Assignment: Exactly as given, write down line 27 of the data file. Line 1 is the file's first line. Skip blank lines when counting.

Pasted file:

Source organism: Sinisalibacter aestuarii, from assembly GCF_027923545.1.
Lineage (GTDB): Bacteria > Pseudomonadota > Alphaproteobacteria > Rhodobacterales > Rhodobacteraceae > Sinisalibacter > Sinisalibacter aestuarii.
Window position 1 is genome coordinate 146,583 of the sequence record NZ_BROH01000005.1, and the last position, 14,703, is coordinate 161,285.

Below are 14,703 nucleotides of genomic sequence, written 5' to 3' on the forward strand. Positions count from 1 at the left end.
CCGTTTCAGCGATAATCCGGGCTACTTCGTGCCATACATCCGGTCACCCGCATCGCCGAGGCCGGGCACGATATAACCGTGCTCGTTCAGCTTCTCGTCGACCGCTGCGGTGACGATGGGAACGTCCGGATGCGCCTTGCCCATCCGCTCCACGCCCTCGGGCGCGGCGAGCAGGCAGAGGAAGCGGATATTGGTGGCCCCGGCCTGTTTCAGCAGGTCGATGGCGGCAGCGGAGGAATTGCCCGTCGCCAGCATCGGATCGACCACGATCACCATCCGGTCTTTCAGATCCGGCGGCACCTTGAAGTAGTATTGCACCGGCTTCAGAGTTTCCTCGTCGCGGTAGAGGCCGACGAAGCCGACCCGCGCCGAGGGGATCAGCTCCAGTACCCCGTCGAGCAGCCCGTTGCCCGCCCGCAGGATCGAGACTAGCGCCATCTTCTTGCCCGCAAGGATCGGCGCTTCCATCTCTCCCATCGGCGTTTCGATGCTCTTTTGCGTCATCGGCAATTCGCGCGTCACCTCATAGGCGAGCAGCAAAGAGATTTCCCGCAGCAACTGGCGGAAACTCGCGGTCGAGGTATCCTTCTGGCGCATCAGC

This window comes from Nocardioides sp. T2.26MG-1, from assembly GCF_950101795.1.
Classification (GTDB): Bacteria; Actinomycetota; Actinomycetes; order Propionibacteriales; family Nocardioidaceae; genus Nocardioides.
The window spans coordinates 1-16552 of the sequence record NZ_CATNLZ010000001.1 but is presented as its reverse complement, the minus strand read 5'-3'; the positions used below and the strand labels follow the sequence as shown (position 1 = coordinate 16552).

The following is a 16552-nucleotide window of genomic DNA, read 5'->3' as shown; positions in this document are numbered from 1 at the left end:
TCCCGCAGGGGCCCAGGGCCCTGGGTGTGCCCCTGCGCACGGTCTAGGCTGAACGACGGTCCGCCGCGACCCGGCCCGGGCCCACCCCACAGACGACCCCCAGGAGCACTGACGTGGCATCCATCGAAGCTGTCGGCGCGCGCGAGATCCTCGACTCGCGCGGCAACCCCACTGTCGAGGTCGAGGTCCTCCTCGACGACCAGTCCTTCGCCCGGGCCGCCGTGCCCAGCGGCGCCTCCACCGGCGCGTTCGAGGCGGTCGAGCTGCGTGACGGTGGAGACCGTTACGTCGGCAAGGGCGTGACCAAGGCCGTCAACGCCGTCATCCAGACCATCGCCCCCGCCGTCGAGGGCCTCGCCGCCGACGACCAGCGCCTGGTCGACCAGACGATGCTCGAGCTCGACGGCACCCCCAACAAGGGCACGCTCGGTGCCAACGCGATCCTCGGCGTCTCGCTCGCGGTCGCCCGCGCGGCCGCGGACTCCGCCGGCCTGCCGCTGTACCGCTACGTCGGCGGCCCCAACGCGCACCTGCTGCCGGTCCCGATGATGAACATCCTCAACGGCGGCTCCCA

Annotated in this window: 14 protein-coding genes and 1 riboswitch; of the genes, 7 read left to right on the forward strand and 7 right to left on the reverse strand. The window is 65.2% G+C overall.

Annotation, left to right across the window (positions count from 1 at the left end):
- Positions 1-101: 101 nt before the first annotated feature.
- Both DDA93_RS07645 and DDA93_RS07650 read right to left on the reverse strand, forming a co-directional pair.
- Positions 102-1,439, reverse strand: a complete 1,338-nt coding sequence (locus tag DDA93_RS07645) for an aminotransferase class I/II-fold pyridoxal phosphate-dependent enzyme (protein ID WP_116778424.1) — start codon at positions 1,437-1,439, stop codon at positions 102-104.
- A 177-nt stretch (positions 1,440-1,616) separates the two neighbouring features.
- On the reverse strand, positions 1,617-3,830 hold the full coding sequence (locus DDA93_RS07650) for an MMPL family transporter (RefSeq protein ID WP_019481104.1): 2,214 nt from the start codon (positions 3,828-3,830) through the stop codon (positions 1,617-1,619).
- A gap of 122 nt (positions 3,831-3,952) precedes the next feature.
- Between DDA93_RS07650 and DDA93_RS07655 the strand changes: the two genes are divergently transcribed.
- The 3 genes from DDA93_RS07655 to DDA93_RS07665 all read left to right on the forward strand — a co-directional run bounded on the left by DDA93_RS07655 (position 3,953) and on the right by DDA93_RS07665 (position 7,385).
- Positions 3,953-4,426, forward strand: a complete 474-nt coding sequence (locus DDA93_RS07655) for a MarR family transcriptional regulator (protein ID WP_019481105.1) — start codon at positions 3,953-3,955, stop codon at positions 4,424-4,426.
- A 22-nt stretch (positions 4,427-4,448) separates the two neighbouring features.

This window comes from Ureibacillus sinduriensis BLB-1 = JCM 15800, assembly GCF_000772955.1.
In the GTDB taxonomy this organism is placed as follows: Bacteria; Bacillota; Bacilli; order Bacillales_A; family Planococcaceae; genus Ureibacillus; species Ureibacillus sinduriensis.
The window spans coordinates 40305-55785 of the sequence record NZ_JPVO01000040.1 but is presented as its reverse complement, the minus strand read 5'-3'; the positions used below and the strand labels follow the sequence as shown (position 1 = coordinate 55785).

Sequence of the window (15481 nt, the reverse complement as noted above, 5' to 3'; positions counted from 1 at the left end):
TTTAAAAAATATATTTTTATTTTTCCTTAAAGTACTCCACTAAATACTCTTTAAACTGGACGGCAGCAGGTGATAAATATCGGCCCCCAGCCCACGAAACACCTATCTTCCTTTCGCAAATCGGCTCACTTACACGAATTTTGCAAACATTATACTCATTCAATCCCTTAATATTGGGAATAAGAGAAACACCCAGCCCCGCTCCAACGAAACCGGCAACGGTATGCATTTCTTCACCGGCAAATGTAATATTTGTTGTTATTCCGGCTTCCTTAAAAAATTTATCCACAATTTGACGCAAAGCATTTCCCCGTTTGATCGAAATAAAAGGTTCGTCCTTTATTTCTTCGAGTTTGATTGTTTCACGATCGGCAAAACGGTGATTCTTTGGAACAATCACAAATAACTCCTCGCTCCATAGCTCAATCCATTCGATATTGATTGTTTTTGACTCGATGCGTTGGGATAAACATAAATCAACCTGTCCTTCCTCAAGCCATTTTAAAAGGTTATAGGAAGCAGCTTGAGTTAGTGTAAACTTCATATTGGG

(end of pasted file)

TTTAAAAAATATATTTTTATTTTTCCTTAAAGTACTCCACTAAATACTCTTTAAACTGGACGGCAGCAGGTGATAAATATCGGCCCCCAGCCCACGAAACACCTATCTTCCTTTCGCAAATCGGCTCACTTACACGAATTTTGCAAACATTATACTCATTCAATCCCTTAATATTGGGAATAAGAGAAACACCCAGCCCCGCTCCAACGAAACCGGCAACGGTATGCATTTCTTCACCGGCAAATGTAATATTTGTTGTTATTCCGGCTTCCTTAAAAAATTTATCCACAATTTGACGCAAAGCATTTCCCCGTTTGATCGAAATAAAAGGTTCGTCCTTTATTTCTTCGAGTTTGATTGTTTCACGATCGGCAAAACGGTGATTCTTTGGAACAATCACAAATAACTCCTCGCTCCATAGCTCAATCCATTCGATATTGATTGTTTTTGACTCGATGCGTTGGGATAAACATAAATCAACCTGTCCTTCCTCAAGCCATTTTAAAAGGTTATAGGAAGCAGCTTGAGTTAGTGTAAACTTCATATTGGG